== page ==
WASHINGTON, DC—Healthcare and Technology Subcommittee Chairwoman Renee Ellmers (R-NC) today held a hearing to examine the barriers small medical practices face in adopting health information technology (health IT). In 2010, the Centers for Disease Control and Prevention found that only an estimated 25 percent of office-based physicians had a fully functional Electronic Health Records (EHR) system, and 10 percent had a basic EHR system. Studies have also shown that there is a substantial digital divide between large and small medical practices.
“As a registered nurse and the wife of a surgeon, I know firsthand how a modern and well-equipped office is vital to the practice of medicine. Patients deserve no less than the best in services and treatment from their physician—and healthcare IT plays a major role in this. Digitizing records can increase efficiency and patient care while decreasing medical errors and paperwork.
“Small medical practices should not be left in the dark on transitioning to more modern record-keeping practices. We must help to remove the barriers facing small practices so they too are able to offer the latest in health IT for their patients—while ensuring the information is secure and privacy is protected. As Chairwoman of the Healthcare and Technology Subcommittee, I will continue to investigate all avenues to remove federal barriers holding back small practices from moving to the next level in digital record keeping.”
To view Chairwoman Ellmers' opening statement, witness testimony and related hearing documents, click here.
Notable Witness Quotes:
Sasha Kramer, M.D., in Olympia, WA and testifying on behalf of the American Academy of Dermatology, said, “Over two years ago, I purchased an EHR system at a total cost of $41,349. I received $19,964 through a grant funded by the Washington Health Information Collaborative for Health Information Technology. Using business cash reserves, I paid for the remaining amount, totaling $25,385. As a solo practitioner, I was exclusively responsible for the research, selection, and ultimate implementation process of the EHR vendor and system. I spent over eighty hours selecting the vendor that best fit my practice needs. Once my EHR vendor was selected, an additional eighty hours was dedicated to training. During system implementation, my patient volume was dramatically reduced in order to integrate the EHR system into my practice. Initially, I saw one patient per hour so that the office staff and I could learn how to use the new system. It took about four weeks before I was able to return to my normal routine of 4 to 6 patients per hour… [H]owever, just two years later, I am forced to re-invest in a completely new HIT system. One and a half years after I implemented my original system, I was notified by my software vendor that it had been acquired by another company and that the new vendor’s products would not support my current network platform… [I]mplementing a new system will again involve decreasing the number of patients that I can see for several weeks, further straining dermatology access in Thurston County.”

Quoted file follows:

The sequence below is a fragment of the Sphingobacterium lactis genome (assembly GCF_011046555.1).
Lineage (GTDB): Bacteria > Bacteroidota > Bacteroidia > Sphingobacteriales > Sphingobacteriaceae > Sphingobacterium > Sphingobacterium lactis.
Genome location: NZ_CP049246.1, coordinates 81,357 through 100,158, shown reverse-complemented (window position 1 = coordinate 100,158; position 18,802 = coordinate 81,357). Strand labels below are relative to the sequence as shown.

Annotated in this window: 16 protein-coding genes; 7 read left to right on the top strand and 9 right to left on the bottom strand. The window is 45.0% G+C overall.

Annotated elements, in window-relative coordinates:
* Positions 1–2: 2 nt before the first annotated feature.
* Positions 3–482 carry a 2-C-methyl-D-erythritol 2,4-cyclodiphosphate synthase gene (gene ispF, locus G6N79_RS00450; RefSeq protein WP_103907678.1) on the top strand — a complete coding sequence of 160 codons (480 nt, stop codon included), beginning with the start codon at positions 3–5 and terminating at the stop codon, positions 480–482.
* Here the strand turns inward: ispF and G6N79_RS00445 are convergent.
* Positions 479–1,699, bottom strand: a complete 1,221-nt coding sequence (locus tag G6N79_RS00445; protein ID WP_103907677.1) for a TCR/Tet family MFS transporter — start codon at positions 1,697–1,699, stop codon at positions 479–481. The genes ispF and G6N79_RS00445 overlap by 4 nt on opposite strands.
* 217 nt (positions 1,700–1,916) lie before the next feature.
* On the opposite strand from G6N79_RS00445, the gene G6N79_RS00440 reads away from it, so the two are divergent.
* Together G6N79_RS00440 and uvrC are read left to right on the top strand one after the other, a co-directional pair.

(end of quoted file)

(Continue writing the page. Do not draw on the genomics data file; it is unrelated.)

Farzad Mostashari, M.D., Sc.M., National Coordinator for Health Information Technology at the U.S. Department of Health and Human Services in Washington, DC, said, “My experience has been that providers in these kinds of small practices, as well as those in smaller hospitals, are aware of the benefits of health IT, and most would like to replace their paper-based records with a well functioning EHR system. But I also know that small practices and hospitals face unique barriers to successfully adopting EHR systems. These providers usually have less access to capital to spend on infrastructure improvements like health IT, and often lack staff with IT training and don’t have the background or the time to do it themselves. Further, they feel like it is tough to choose from among the EHR systems available in the marketplace and they simply cannot afford to make a mistake in choosing an EHR system. And every provider I know, including the ones in small practices, worry about losing patient trust if the information they maintain in the EHR system does not remain private and secure.”
Andrew Slavitt, Chief Executive Officer of OptumInsight in Eden Prairie, MN, said, “In a world where cloud computing, mobile technology and social networking are democratizing low-cost access to a variety of sophisticated capabilities for individuals and small businesses, if asked, the typical physician may tell you that the technology in their office or hospital has often become a contributor to the challenges they face. This is because from a physicians’ point of view, technology isn’t always a tool, as we're used to thinking of it, but rather the source for another set of compliance requirements, fixed costs, and productivity reducers. Net-net, technology as it is typically fashioned today creates additional burdens which contribute to the wave of issues scaring doctors into salaried jobs in hospitals, which exacerbates the primary care shortage that exists in critical communities in this country. It doesn't need to be this way.”